Companies Pay To Clean Up Abandoned Coal Mines Little By Little
The Interior Department will provide more than $291 million to states and tribes to clean up abandoned coal mines. In all there are $10 billion in abandoned mines that haven't been reclaimed.
About $2.8 million will go to the Navajo Nation and $588,522 will go to the Hopi Tribe to clean up abandoned mines. Some of that money comes from the companies who pay a fee to extract coal in the United States.
Chris Holmes, a spokesman for the Office of Surface Mining Reclamation and Enforcement, said the inventory of problems is constantly changing.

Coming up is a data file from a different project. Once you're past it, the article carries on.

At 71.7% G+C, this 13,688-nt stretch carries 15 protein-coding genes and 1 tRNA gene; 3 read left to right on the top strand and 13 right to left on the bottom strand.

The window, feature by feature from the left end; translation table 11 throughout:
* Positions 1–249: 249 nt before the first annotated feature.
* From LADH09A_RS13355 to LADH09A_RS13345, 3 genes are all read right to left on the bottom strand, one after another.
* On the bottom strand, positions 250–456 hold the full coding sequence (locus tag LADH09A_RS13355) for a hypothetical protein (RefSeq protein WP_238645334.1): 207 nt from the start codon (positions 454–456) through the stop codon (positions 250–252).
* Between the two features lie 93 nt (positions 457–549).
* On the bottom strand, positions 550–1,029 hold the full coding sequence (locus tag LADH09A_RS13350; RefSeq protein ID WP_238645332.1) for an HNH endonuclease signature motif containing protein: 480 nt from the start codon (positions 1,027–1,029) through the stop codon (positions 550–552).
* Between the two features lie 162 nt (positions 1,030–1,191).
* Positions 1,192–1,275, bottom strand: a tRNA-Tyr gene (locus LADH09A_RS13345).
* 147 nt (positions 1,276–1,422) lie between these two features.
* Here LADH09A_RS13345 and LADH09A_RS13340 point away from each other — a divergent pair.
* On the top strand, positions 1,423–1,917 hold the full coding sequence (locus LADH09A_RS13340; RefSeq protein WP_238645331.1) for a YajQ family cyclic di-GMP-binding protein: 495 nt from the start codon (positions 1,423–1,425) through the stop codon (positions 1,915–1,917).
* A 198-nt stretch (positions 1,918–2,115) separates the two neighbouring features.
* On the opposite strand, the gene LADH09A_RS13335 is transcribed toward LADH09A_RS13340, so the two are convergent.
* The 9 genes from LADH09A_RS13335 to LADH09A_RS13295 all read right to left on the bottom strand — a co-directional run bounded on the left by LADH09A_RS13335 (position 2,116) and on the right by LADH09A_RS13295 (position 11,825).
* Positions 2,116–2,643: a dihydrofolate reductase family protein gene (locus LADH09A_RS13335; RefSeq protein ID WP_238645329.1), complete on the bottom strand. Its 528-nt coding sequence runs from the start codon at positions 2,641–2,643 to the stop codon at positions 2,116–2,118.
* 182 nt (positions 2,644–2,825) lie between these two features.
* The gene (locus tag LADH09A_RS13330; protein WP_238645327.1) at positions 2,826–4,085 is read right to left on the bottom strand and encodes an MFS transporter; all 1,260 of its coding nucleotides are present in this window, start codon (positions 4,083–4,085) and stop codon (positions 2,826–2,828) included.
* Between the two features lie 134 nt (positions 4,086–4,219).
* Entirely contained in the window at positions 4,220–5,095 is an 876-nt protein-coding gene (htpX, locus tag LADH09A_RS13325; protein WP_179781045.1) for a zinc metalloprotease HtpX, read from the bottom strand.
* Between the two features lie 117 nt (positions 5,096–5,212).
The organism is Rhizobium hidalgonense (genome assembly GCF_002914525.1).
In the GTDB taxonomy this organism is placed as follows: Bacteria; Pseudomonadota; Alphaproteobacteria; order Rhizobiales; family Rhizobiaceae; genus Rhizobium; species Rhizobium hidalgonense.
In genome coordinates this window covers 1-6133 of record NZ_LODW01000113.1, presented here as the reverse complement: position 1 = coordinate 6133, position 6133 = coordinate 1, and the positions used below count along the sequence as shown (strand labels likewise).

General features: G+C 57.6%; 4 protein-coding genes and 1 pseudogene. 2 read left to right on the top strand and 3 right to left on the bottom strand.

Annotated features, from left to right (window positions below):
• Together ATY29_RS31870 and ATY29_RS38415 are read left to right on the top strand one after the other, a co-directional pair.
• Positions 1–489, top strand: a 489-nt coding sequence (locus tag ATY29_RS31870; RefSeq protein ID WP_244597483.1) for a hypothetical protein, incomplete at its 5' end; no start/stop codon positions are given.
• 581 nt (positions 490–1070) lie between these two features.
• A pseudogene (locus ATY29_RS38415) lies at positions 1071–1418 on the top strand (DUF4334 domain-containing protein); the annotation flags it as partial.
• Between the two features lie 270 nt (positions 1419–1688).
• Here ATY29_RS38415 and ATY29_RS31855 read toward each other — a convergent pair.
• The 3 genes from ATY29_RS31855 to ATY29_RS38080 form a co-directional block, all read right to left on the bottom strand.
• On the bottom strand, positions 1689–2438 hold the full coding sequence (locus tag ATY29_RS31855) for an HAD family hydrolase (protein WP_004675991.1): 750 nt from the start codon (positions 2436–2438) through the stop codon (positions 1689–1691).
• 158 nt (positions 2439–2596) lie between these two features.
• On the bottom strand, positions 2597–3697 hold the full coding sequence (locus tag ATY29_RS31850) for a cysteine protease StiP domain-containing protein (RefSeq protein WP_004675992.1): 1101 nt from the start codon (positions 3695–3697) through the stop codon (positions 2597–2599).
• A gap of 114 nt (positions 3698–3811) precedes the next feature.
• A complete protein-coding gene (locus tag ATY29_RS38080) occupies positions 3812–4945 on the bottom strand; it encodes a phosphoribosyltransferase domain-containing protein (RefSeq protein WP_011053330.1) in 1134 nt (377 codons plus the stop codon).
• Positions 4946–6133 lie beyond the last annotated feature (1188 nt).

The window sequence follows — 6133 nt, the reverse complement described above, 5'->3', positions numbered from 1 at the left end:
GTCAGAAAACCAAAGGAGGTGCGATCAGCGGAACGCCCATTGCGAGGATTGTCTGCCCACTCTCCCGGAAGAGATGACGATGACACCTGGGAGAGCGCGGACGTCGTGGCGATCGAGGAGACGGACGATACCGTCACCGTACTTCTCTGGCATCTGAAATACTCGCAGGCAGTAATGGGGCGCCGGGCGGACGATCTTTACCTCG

"These are dangerous mine shafts, reclaimed unstable slopes," Holmes said. "They treat acid mine drainage in water. We've had several instances in which we've had holes open up, that we call subsidence, in areas where people live and work and play every day."
In the past, the Navajo Nation used these funds to put out two underground fires in coal seams that first ignited more than 80 years ago at Coyote Canyon. The fires threatened the nearby community, their livestock and environment. The tribe dug up the coal seam 40 feet deep and put out the fires. Now the area is safe to graze.
The funds are set to expire in two years, unless Congress reauthorizes the fee.